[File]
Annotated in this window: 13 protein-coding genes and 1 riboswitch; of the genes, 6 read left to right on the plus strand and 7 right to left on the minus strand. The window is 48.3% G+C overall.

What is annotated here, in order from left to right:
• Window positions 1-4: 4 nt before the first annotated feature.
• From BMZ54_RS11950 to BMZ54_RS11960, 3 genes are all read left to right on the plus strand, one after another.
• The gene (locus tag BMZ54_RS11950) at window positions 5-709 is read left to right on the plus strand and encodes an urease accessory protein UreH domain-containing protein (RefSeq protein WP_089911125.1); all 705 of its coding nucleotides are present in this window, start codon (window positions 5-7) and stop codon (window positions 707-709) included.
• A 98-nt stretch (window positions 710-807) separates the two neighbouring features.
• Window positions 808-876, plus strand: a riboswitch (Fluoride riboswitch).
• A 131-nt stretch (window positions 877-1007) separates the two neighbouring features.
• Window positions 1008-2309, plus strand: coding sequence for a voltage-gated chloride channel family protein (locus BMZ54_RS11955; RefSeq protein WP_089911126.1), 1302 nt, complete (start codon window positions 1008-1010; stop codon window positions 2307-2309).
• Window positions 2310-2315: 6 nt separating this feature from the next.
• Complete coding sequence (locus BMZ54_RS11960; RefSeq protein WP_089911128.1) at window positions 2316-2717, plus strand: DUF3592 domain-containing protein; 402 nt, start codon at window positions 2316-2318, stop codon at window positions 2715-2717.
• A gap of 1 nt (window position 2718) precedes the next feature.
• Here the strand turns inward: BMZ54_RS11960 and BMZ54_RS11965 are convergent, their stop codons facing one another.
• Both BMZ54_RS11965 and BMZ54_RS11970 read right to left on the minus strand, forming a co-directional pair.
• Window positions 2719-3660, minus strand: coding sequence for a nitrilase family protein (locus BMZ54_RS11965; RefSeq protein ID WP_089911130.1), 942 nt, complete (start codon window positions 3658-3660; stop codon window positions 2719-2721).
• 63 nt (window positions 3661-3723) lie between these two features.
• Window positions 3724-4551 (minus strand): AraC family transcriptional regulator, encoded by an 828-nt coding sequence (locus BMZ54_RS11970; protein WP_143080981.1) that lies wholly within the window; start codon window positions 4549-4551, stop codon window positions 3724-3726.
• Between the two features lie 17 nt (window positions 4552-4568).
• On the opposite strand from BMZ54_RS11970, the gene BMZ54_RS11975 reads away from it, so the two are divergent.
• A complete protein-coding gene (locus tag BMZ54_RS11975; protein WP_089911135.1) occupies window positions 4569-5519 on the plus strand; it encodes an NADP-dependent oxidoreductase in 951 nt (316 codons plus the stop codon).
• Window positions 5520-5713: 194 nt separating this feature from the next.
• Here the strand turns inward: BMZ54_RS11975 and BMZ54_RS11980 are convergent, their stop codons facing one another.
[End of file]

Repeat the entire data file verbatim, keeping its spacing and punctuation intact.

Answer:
Annotated in this window: 13 protein-coding genes and 1 riboswitch; of the genes, 6 read left to right on the plus strand and 7 right to left on the minus strand. The window is 48.3% G+C overall.

What is annotated here, in order from left to right:
• Window positions 1-4: 4 nt before the first annotated feature.
• From BMZ54_RS11950 to BMZ54_RS11960, 3 genes are all read left to right on the plus strand, one after another.
• The gene (locus tag BMZ54_RS11950) at window positions 5-709 is read left to right on the plus strand and encodes an urease accessory protein UreH domain-containing protein (RefSeq protein WP_089911125.1); all 705 of its coding nucleotides are present in this window, start codon (window positions 5-7) and stop codon (window positions 707-709) included.
• A 98-nt stretch (window positions 710-807) separates the two neighbouring features.
• Window positions 808-876, plus strand: a riboswitch (Fluoride riboswitch).
• A 131-nt stretch (window positions 877-1007) separates the two neighbouring features.
• Window positions 1008-2309, plus strand: coding sequence for a voltage-gated chloride channel family protein (locus BMZ54_RS11955; RefSeq protein WP_089911126.1), 1302 nt, complete (start codon window positions 1008-1010; stop codon window positions 2307-2309).
• Window positions 2310-2315: 6 nt separating this feature from the next.
• Complete coding sequence (locus BMZ54_RS11960; RefSeq protein WP_089911128.1) at window positions 2316-2717, plus strand: DUF3592 domain-containing protein; 402 nt, start codon at window positions 2316-2318, stop codon at window positions 2715-2717.
• A gap of 1 nt (window position 2718) precedes the next feature.
• Here the strand turns inward: BMZ54_RS11960 and BMZ54_RS11965 are convergent, their stop codons facing one another.
• Both BMZ54_RS11965 and BMZ54_RS11970 read right to left on the minus strand, forming a co-directional pair.
• Window positions 2719-3660, minus strand: coding sequence for a nitrilase family protein (locus BMZ54_RS11965; RefSeq protein ID WP_089911130.1), 942 nt, complete (start codon window positions 3658-3660; stop codon window positions 2719-2721).
• 63 nt (window positions 3661-3723) lie between these two features.
• Window positions 3724-4551 (minus strand): AraC family transcriptional regulator, encoded by an 828-nt coding sequence (locus BMZ54_RS11970; protein WP_143080981.1) that lies wholly within the window; start codon window positions 4549-4551, stop codon window positions 3724-3726.
• Between the two features lie 17 nt (window positions 4552-4568).
• On the opposite strand from BMZ54_RS11970, the gene BMZ54_RS11975 reads away from it, so the two are divergent.
• A complete protein-coding gene (locus tag BMZ54_RS11975; protein WP_089911135.1) occupies window positions 4569-5519 on the plus strand; it encodes an NADP-dependent oxidoreductase in 951 nt (316 codons plus the stop codon).
• Window positions 5520-5713: 194 nt separating this feature from the next.
• Here the strand turns inward: BMZ54_RS11975 and BMZ54_RS11980 are convergent, their stop codons facing one another.